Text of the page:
My Account: Log In | Join | Renew
Search
Author
Title
Vol.
Issue
Year
1st Page

Abstract

 

This article in JEQ

  1. Vol. 40 No. 6, p. 1911-1923
     
    Received: Nov 24, 2010
    Published: Nov, 2011


    * Corresponding author(s): cjones@iasoybeans.com
 View
 Download
 Alerts
 Permissions

doi:10.2134/jeq2010.0507

From Agricultural Intensification to Conservation: Sediment Transport in the Raccoon River, Iowa, 1916–2009

  1. Christopher S. Jones *a and
  2. Keith E. Schillingb
  1. a Iowa Soybean Association, 1255 SW Prairie Trail Pkwy., Ankeny, IA 50023
    b Iowa Geological and Water Survey, 109 Trowbridge Hall, Iowa City, IA 52242-1319. Assigned to Associate Editor Damian Lawler

Abstract

Fluvial sediment is a ubiquitous pollutant that negatively affects surface water quality and municipal water supply treatment. As part of its routine water supply monitoring, the Des Moines Water Works (DMWW) has been measuring turbidity daily in the Raccoon River since 1916. For this study, we calibrated daily turbidity readings to modern total suspended solid (TSS) concentrations to develop an estimation of daily sediment concentrations in the river from 1916 to 2009. Our objectives were to evaluate long-term TSS patterns and trends, and relate these to changes in climate, land use, and agricultural practices that occurred during the 93-yr monitoring period. Results showed that while TSS concentrations and estimated sediment loads varied greatly from year to year, TSS concentrations were much greater in the early 20th century despite drier conditions and less discharge, and declined throughout the century. Against a backdrop of increasing discharge in the Raccoon River and widespread agricultural adaptations by farmers, sediment loads increased and peaked in the early 1970s, and then have slowly declined or remained steady throughout the 1980s to present. With annual sediment load concentrated during extreme events in the spring and early summer, continued sediment reductions in the Raccoon River watershed should be focused on conservation practices to reduce rainfall impacts and sediment mobilization. Overall, results from this study suggest that efforts to reduce sediment load from the watershed appear to be working.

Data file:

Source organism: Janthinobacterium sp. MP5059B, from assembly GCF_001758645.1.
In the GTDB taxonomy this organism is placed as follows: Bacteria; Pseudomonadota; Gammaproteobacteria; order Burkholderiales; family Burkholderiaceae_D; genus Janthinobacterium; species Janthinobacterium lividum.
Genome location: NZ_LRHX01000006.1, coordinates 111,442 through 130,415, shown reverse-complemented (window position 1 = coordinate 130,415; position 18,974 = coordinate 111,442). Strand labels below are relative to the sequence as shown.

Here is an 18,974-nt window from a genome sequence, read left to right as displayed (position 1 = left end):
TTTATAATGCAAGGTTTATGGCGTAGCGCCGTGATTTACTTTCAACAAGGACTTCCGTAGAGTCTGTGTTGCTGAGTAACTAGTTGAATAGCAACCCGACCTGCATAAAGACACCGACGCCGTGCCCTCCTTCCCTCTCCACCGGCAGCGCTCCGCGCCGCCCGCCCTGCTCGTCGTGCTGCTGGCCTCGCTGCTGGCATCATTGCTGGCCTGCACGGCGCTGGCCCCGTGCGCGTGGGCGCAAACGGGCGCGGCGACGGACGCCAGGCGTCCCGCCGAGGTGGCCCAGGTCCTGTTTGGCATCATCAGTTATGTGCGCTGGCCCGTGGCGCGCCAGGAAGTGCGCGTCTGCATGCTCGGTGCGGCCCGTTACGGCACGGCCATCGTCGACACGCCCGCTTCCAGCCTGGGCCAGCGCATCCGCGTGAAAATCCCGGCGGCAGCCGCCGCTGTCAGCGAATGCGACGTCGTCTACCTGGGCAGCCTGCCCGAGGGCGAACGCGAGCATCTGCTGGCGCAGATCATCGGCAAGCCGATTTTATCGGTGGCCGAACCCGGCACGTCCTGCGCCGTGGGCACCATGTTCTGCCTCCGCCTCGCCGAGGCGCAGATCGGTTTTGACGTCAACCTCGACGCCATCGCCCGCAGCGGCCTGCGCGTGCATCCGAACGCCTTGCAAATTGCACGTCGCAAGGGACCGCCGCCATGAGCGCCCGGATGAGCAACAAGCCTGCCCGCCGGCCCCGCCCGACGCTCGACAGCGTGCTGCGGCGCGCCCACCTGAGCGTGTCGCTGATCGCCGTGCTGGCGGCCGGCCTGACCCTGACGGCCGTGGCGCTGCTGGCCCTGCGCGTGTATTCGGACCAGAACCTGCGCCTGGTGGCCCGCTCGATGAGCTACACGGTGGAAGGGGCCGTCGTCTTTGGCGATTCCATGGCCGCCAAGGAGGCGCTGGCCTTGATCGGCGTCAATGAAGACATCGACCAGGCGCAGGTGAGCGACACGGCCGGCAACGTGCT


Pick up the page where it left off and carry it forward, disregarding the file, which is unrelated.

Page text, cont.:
Please view the pdf by using the Full Text (PDF) link under 'View' to the left.

Copyright © 2011. Copyright © by the American Society of Agronomy, Crop Science Society of America, and Soil Science Society of America, Inc.

Facebook   Twitter